How to Make it Easier

If this all seems overwhelming, it doesn’t have to be! At, you can rely on our water filter recommendations and have quick and easy access to the third-party lab results.

Questions? We love to help. Please contact us.

How to Know if Your Water Filter is Any Good

How to Choose Whole House Water Filters

Do you have questions about buying a whole house water filtration system? Get the info you need to make the right decision. Click to read the full article or PIN to save for later.

One of our Dallas readers sent us this question about how to choose Whole House Water Filters.

“I want to install a whole house water filtration system but not crazy expensive. Are there one of two companies you could recommend? There are tons listed in the area and I’ve heard there are a lot of flaky companies out there.”

Our response – Here’s How to Choose Whole House Water Filters

We know what you mean about purchasing a whole house filter and not knowing who you can trust. Many companies make claims that just aren’t backed up with facts and third-party lab results. These are the steps we recommend to choose whole house water filters.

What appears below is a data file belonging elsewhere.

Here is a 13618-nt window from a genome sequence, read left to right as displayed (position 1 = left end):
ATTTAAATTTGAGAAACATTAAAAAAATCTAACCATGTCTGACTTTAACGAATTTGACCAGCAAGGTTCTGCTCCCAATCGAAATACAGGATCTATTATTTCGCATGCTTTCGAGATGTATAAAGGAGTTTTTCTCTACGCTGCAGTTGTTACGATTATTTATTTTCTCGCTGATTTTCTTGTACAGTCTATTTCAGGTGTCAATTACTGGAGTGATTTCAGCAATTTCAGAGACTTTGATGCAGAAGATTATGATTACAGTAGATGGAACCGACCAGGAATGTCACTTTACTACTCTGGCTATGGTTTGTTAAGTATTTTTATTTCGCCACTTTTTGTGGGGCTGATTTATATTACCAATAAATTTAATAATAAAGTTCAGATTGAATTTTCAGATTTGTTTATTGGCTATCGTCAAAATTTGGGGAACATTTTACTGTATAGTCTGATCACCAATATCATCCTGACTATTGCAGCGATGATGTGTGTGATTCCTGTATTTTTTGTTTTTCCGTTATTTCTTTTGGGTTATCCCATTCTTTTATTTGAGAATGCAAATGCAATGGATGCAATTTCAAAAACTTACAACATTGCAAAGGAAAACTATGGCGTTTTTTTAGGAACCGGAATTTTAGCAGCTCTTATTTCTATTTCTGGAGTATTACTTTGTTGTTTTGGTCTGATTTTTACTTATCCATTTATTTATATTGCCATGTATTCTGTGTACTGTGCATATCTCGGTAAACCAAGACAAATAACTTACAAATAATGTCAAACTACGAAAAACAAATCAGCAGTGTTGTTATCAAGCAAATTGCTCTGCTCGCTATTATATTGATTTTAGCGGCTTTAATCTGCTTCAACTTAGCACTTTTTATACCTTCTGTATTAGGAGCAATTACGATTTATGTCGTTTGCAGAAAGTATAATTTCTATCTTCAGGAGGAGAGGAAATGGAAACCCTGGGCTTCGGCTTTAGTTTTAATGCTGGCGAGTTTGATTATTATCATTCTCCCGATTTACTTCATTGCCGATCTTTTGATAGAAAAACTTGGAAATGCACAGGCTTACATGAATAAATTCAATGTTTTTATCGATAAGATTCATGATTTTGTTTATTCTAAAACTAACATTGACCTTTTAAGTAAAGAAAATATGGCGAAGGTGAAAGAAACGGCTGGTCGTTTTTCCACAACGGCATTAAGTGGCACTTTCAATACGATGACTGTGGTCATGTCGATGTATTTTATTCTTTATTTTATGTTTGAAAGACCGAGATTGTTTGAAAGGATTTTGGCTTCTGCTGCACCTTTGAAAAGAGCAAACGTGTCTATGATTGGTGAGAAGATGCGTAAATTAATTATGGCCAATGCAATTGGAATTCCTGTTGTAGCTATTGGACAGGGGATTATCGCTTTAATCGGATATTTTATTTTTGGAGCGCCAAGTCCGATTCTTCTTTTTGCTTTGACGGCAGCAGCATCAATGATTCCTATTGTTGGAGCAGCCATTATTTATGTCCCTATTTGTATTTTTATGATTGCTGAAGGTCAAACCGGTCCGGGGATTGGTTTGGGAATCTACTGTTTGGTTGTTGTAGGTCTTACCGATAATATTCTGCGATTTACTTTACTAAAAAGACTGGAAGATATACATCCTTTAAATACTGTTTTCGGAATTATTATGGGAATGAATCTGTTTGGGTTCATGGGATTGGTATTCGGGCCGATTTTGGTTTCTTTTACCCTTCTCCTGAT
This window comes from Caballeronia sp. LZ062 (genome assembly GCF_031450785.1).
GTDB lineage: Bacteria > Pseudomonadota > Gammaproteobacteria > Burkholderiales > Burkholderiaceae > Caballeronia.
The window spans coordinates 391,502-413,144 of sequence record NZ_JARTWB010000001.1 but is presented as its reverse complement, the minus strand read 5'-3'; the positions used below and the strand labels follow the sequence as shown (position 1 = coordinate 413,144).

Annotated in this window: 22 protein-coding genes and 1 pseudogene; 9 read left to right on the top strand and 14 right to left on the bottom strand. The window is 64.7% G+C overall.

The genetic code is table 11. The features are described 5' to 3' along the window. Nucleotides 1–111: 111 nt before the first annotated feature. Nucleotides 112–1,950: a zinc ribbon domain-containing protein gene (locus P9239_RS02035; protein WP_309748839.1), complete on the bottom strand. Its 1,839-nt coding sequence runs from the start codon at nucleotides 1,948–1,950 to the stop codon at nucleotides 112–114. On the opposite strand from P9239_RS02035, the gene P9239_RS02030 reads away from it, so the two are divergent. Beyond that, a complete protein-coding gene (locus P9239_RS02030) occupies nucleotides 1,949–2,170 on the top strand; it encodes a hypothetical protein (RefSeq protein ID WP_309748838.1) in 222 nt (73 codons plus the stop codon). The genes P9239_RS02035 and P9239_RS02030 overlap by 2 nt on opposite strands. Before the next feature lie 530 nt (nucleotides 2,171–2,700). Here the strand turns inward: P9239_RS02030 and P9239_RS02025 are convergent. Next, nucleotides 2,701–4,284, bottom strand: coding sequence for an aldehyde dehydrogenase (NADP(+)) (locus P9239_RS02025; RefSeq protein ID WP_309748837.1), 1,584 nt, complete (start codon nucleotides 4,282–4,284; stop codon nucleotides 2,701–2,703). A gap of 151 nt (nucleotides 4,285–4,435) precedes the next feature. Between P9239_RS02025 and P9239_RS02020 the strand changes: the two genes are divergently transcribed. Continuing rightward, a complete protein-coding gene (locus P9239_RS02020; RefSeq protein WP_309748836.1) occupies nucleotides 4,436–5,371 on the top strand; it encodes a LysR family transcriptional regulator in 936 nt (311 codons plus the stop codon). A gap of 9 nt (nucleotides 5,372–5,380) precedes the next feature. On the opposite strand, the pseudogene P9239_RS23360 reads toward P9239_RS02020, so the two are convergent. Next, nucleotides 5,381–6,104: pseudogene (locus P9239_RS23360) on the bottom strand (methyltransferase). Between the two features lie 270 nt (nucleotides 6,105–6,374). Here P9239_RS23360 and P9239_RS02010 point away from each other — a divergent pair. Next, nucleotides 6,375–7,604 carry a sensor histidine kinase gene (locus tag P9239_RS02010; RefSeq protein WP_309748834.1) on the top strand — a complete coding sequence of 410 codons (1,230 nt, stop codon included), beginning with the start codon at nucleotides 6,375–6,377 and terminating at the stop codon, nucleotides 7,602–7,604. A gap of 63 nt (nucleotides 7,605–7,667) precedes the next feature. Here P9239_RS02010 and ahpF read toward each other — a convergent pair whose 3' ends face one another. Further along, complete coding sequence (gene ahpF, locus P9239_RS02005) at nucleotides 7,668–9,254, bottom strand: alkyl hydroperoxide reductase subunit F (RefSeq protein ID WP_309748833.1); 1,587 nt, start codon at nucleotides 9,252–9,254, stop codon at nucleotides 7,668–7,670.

Do Some Background Reading

If you haven’t yet, please consider reading our article on Whole House Filters – Confused about Whole House Filters? This will give you a good start. In this article, you’ll discover three critical things you should know before purchasing a filter.

Confused About Whole House Water Filters?

Know Your Water Department’s Chemical Disinfectants

You should start by understanding which chemical disinfectant your water department uses. Why? Because it will determine which type of whole house filter you need. You wouldn’t want to purchase a filter that is primarily geared to removing Chlorine if your water department uses Chloramines as a disinfectant.

Since you’re in the Dallas area, I think you probably get your water from Dallas County Park Cities Municipal Utility District and they use Chloramines and not Chlorine as a water disinfectant.

How do you find this information?

Simply google the name of your city including the term “water department” or “water quality”. You should easily be able to find your city’s water quality report. When you read the report, it will be obvious which disinfectant they are using.

We Recommend Austin Springs Whole House Filters